ROME (Reuters) - Denis Verdini, for years one of the closest advisers to former Prime Minister Silvio Berlusconi, was sentenced to 6-1/2 years in prison on Tuesday by Italy’s supreme court in a graft case tied to the collapse of a bank.
The trial revolved around Credito Cooperativo Fiorentino, a bank where Verdini served as chairman for 20 years. Prosecutors said he used the lender to build up a powerbase that helped him prosper in politics, offering loans to friends and associates without proper guarantees – loans that ultimately led to the bank failing in 2010.
Verdini, 69, denied the charges but Tuesday’s verdict marked the end of the long appeals process and he will likely go to jail.
Verdini was a prominent member of Berlusconi’s centre-right Forza Italia party but unexpectedly switched sides in 2015 to help ensure the-then centre-left Prime Minister Matteo Renzi could muster a parliamentary majority.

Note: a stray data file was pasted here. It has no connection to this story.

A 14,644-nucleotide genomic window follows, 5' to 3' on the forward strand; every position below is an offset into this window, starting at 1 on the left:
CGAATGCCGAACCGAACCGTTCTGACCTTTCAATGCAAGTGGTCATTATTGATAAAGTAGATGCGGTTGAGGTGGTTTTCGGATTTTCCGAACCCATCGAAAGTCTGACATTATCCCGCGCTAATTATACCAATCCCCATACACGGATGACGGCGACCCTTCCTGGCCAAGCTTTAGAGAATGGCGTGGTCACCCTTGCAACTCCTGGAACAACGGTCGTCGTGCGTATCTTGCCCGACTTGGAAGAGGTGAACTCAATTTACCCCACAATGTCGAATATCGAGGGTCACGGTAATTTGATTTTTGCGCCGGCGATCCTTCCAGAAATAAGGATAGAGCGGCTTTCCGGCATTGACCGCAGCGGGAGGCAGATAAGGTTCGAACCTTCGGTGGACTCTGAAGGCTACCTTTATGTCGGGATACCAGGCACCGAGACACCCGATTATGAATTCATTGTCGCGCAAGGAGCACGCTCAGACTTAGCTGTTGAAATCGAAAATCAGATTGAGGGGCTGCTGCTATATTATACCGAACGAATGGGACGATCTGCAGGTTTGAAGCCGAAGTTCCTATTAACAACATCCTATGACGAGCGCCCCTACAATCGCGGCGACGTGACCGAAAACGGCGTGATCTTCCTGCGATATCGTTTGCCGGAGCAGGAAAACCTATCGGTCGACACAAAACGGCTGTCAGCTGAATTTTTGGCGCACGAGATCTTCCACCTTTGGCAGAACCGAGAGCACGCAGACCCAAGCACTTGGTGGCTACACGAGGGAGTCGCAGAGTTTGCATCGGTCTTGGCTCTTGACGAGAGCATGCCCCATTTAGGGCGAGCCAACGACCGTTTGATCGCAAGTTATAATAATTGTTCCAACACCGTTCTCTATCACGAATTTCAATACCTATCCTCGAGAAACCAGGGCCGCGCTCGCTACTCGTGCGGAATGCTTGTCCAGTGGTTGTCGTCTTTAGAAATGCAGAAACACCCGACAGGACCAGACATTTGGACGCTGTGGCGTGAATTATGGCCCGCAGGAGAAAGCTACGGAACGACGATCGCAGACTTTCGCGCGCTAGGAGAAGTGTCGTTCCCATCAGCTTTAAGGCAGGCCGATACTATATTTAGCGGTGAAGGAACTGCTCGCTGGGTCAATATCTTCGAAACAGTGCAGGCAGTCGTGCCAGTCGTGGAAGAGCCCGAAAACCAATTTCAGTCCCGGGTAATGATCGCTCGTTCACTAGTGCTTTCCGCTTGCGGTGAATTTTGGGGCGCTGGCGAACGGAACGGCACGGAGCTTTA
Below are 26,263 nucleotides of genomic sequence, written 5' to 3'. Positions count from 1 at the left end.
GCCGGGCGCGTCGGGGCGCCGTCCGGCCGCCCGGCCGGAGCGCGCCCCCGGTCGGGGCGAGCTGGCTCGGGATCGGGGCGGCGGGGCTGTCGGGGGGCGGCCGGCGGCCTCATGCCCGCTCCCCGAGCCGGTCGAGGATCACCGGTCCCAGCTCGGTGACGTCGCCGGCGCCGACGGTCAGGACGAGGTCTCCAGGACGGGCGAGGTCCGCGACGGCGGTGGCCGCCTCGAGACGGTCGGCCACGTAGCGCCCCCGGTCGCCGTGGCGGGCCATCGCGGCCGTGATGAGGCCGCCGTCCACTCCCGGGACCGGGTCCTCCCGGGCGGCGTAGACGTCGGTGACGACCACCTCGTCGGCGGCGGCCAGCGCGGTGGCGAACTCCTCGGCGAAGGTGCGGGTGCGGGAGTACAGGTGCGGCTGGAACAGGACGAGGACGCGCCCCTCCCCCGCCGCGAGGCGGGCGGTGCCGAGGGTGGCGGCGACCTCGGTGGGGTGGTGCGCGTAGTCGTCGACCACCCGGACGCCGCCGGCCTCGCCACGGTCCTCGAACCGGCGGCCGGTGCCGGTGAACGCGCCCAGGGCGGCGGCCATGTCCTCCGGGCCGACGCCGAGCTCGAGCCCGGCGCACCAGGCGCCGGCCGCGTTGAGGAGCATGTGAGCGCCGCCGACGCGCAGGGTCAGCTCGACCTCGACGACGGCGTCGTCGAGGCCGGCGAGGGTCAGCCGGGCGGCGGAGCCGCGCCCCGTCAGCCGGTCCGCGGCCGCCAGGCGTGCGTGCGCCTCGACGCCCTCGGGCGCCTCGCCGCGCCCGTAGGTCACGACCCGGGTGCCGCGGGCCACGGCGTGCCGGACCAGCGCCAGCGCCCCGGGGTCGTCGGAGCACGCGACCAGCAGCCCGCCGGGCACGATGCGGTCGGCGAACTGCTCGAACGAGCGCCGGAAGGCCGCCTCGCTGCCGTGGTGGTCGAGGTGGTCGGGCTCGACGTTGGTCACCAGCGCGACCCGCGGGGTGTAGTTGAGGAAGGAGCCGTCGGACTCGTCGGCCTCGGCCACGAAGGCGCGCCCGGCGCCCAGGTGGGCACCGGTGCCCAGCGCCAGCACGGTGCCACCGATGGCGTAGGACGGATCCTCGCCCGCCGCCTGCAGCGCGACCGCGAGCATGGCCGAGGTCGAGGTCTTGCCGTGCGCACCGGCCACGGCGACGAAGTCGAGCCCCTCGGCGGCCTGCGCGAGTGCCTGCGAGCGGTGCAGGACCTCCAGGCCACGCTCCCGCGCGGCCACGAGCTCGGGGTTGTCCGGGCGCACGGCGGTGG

He left parliament at the last election in 2018, but his family has stayed in the limelight because his daughter is the partner of Matteo Salvini, the head of Italy’s most popular party, the far-right League.
“The (Credito Cooperativo Fiorentino) was used to create a personal power system. It essentially made Verdini become the person he became,” an experienced prosecutor involved in several investigations into the senator told Reuters.
Reporting by Domenico Lusi and Crispian Balmer, Editing by Angus MacSwan
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